A memory written down in 2013, but of a winter time fifty years earlier.
In 1963 my birthday fell on a Sunday, just like this year. Sunday 20th January.
And this year it has snowed too. But not like that year. As the Liverpool Echo recalls:
“Many think back to January 1963, said to have been the coldest month of the 20th century. The temperature fell below freezing on December 22, 1962 and, incredibly, hardly got past zero until early March 1963. That winter, mini icebergs appeared in the Mersey and it was safe to skate on park lakes. In the more rural areas of Merseyside and West Lancashire, snowploughs had to be used, as snow was higher than hedgerows with drifts still visible in the April.”
For these months most football matches were either called off. Or played in conditions that wouldn’t even be considered today.
Getting the ground ready was severely hard manual labour. But as you can see here, done with no more equipment than Sarah has on her allotment.
And for reasons I no longer recall, 1963 was the year my parents suggested I invite my friends to a birthday party at the house.
Now birthday parties then weren’t the big production numbers I understand they are these days. With competition between friends for who can come up with the most original and flashy venues, and limousines to get everyone there. (I even heard a horror story recently of a mum MC-ing her daughter’s sixth birthday with a full PA and lighting rig.)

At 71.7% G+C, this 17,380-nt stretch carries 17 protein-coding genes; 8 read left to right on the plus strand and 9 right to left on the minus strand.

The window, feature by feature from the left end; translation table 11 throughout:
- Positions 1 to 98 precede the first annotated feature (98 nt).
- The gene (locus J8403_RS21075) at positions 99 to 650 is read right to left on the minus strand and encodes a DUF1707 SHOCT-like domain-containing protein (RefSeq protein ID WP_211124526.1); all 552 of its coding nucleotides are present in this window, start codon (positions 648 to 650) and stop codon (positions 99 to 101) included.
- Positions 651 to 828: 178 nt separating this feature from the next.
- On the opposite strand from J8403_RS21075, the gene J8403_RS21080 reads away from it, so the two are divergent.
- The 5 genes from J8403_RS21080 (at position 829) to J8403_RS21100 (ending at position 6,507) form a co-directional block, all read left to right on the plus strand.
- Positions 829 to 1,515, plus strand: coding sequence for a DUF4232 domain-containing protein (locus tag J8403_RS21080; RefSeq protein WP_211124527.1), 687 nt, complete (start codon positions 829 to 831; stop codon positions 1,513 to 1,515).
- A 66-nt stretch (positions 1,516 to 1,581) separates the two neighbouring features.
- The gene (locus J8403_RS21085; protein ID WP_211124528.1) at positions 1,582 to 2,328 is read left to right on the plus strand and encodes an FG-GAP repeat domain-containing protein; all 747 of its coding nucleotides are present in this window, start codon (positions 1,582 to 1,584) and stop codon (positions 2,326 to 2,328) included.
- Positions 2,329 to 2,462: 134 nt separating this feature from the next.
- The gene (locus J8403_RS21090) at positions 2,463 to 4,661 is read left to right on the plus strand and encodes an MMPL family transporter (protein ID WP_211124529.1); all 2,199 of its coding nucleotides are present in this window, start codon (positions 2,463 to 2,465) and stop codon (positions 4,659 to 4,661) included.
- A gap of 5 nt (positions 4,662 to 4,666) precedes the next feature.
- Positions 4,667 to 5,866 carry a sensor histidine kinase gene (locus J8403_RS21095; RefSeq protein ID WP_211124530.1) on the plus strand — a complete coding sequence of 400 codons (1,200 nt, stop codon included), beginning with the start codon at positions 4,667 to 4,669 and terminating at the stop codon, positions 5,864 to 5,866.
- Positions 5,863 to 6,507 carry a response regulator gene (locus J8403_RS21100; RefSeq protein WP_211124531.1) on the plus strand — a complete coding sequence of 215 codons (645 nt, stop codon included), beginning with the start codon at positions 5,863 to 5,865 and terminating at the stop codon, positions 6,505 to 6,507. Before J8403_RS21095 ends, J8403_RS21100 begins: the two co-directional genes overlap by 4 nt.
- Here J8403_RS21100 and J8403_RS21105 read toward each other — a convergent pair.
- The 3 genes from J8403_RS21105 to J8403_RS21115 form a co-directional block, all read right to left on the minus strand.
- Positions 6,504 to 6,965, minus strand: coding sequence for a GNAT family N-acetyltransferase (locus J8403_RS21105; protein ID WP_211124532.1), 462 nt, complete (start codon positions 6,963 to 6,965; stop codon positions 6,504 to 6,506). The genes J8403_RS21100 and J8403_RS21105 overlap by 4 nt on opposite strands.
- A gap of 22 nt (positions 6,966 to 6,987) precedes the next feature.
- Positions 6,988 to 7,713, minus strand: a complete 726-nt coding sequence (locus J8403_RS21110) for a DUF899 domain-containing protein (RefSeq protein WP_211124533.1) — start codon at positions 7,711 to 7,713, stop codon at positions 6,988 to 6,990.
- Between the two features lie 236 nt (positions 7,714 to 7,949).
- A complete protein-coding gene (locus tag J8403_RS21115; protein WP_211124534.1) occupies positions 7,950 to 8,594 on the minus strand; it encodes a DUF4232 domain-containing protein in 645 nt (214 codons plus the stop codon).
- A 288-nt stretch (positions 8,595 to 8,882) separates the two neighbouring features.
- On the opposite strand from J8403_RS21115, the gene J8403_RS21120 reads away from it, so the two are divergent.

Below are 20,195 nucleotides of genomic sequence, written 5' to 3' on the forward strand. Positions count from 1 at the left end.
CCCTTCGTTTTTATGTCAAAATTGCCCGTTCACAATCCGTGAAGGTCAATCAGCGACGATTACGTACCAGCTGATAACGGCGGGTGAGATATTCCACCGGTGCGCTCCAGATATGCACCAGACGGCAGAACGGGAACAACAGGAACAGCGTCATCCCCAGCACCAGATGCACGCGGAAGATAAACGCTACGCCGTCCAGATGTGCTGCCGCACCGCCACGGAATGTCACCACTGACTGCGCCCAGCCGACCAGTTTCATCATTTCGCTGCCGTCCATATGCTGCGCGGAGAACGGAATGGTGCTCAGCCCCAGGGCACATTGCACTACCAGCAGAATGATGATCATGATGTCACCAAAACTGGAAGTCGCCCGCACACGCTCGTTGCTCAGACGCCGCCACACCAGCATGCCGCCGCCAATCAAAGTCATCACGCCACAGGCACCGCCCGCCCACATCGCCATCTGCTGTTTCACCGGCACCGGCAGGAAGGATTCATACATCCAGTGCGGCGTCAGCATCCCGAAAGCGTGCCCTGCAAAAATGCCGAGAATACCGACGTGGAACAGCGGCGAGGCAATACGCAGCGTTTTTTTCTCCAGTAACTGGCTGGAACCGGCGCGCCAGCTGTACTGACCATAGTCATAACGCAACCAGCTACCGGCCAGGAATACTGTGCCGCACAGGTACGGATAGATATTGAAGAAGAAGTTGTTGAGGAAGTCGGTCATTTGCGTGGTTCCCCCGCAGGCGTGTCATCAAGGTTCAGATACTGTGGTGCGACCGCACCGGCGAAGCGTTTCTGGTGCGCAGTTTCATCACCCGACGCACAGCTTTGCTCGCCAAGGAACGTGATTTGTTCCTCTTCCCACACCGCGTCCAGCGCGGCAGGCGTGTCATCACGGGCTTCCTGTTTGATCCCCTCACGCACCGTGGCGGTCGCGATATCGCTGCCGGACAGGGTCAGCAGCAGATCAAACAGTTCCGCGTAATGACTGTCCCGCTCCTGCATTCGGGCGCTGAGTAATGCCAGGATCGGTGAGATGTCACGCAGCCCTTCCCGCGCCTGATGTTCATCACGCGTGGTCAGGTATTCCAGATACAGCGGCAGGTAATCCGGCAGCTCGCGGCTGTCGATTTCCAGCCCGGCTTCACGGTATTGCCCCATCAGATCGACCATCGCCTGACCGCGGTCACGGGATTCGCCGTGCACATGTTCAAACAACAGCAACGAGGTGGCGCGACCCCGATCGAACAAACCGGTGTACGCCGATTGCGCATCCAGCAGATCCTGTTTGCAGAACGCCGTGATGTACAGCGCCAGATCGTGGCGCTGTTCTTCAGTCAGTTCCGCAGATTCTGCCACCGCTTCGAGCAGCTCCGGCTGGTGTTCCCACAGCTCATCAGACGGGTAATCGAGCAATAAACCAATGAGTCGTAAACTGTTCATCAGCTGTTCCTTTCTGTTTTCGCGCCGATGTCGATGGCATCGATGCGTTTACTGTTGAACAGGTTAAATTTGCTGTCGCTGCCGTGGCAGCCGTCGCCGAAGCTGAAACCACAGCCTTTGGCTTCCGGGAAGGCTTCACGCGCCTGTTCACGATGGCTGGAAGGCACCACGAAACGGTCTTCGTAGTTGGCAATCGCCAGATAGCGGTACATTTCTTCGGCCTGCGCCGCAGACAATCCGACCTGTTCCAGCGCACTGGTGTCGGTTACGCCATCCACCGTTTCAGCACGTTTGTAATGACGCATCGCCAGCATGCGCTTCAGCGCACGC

So anyway, I invite half a dozen mates from school. Moan about my younger brother’s best mate Billy being invited too. And wait for the big day to arrive.
And when it arrives, even by the standards of that appalling winter, it’s bad. New snowdrifts are piled upon snowdrifts that haven’t melted since the end of December. And even getting to the front gate requires a spade and an hour’s hard labour. Even so, our mother is out in the kitchen all afternoon getting the food ready for a party of a dozen people, all in.
At the appointed hour I’m watching the gap in the snow by the gate to see the arrivals. Who don’t arrive. Billy from the same street arrives of course. But he doesn’t count. He’s not my mate after all.
So, disconsolately, we start. Family of five: Mum, Dad, eldest (me), plus younger brother and sister. And Billy, uncomfortable about being glared at by me.
Then, after several minutes of uneasy silence and forced jollity, a knocking on the front door, which our Mum goes to answer. ‘Hello Mrs Hughes, is the party still on? I had a bit of a job getting here, sorry I’m late!’
Miracle of miracles. It’s Barry Ward. Liked by everyone and the guaranteed life and soul of any party he’s ever been to. To get here Barry’s had to battle through a mile of snowdrifts, cross the swing-bridge over the canal, negotiate two major roads and cross the hilly disused farm behind the library that will soon become a shopping centre. On his own. In the snow. Five days after his own ninth birthday. Kids were plucky then. Barry anyway.
And he won our mother’s heart that night. Always one to judge people’s characters by how much they ate, that night Barry ate for England. Making up for everyone who didn’t turn up, keeping us all entertained, and even making Billy feel welcome. Before wrapping himself up, and cheerily disappearing into the snowy night.
So well done Barry. And I hope 15th January 2013 was a warmer day for you than its equivalent 50 years ago. Happy Birthday to us.